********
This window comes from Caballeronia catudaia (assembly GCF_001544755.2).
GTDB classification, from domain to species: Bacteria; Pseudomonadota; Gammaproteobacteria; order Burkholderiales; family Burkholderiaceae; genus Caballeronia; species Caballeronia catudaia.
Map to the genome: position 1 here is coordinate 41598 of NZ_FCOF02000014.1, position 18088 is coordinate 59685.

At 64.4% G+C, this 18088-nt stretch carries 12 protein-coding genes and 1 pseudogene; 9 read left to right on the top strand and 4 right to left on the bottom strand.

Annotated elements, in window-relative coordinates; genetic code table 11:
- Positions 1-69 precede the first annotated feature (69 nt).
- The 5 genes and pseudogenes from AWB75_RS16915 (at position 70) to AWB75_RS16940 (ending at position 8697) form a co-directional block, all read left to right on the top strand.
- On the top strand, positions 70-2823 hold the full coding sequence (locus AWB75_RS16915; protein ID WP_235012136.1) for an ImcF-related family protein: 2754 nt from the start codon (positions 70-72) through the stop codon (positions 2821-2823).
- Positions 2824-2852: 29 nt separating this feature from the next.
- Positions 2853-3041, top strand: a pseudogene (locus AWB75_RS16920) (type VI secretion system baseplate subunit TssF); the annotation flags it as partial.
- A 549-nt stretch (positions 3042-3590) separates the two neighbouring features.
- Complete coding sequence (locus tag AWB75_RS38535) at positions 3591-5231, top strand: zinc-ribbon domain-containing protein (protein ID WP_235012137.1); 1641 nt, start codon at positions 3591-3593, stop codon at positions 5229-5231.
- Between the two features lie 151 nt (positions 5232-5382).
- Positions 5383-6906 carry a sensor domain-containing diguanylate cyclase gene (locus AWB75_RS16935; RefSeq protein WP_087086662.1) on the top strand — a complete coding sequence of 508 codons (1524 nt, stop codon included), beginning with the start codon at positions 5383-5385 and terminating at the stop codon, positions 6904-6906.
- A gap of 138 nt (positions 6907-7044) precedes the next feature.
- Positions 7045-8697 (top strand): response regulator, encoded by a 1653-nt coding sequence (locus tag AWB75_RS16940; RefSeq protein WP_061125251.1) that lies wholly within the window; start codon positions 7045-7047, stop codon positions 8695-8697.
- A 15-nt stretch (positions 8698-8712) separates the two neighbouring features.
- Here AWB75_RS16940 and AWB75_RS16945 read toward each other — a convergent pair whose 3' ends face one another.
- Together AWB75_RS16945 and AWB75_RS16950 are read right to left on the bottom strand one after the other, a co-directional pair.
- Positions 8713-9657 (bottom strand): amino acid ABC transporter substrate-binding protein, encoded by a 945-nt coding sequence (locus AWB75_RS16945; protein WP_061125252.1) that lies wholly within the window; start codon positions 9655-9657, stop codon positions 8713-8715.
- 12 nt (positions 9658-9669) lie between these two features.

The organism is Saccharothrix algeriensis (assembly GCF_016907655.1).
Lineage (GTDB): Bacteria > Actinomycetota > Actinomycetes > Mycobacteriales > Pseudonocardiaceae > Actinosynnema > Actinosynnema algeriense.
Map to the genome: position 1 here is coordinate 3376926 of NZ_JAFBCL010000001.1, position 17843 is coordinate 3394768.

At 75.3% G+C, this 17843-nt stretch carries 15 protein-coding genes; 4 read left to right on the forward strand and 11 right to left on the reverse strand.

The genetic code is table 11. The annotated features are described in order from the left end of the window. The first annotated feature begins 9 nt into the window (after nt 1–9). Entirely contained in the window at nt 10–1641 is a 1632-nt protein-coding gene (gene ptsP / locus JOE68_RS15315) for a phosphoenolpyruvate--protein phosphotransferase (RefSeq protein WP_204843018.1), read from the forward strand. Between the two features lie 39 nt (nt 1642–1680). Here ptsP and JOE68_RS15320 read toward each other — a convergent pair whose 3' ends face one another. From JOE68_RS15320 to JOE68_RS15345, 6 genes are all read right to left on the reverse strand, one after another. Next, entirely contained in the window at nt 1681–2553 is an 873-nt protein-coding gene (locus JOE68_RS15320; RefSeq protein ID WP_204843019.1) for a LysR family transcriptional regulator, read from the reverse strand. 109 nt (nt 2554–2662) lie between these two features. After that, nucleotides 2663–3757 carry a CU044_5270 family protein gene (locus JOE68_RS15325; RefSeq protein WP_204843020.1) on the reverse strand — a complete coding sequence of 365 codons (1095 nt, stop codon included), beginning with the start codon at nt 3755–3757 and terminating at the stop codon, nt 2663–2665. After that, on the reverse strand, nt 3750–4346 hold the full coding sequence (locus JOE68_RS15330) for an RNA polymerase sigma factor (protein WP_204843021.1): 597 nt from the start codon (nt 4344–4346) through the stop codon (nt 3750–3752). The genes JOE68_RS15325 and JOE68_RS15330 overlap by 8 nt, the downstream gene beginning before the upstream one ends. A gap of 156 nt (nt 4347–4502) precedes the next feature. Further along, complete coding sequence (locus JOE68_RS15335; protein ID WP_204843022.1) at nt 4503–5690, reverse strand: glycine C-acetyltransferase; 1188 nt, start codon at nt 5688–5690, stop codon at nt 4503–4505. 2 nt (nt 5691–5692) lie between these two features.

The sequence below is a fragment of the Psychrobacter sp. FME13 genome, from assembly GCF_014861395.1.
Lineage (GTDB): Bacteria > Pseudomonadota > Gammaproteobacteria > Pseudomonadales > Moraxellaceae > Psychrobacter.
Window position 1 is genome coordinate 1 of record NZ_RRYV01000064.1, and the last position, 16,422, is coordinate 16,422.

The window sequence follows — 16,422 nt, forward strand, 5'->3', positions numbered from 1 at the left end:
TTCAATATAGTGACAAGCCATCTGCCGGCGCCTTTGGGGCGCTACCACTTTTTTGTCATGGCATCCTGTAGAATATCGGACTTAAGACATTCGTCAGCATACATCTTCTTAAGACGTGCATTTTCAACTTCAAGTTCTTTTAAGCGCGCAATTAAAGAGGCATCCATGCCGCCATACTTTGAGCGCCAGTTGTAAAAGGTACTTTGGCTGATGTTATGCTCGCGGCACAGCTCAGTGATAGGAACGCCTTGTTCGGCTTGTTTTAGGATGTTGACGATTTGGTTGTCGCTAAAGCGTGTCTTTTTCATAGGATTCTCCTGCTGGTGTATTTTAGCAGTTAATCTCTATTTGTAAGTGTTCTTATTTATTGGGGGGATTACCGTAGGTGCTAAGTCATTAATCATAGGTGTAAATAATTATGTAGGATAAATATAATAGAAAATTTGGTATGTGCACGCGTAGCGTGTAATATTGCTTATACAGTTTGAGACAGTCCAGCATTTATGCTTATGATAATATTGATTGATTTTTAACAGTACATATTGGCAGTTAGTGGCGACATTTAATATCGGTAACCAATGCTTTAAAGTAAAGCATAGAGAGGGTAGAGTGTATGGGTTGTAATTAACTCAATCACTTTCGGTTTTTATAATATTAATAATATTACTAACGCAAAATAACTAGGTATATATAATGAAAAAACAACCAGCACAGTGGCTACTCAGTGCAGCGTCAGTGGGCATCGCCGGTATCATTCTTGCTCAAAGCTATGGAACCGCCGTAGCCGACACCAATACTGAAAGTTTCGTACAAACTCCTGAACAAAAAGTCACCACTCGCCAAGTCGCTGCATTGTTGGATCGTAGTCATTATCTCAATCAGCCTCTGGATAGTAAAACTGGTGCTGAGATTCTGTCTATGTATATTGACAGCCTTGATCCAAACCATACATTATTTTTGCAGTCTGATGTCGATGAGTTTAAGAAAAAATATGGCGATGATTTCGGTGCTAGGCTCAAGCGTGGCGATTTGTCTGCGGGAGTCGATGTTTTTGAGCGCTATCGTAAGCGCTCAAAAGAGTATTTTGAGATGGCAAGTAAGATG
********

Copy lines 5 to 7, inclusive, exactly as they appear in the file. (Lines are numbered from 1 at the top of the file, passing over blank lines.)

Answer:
Annotated elements, in window-relative coordinates; genetic code table 11:
- Positions 1-69 precede the first annotated feature (69 nt).
- The 5 genes and pseudogenes from AWB75_RS16915 (at position 70) to AWB75_RS16940 (ending at position 8697) form a co-directional block, all read left to right on the top strand.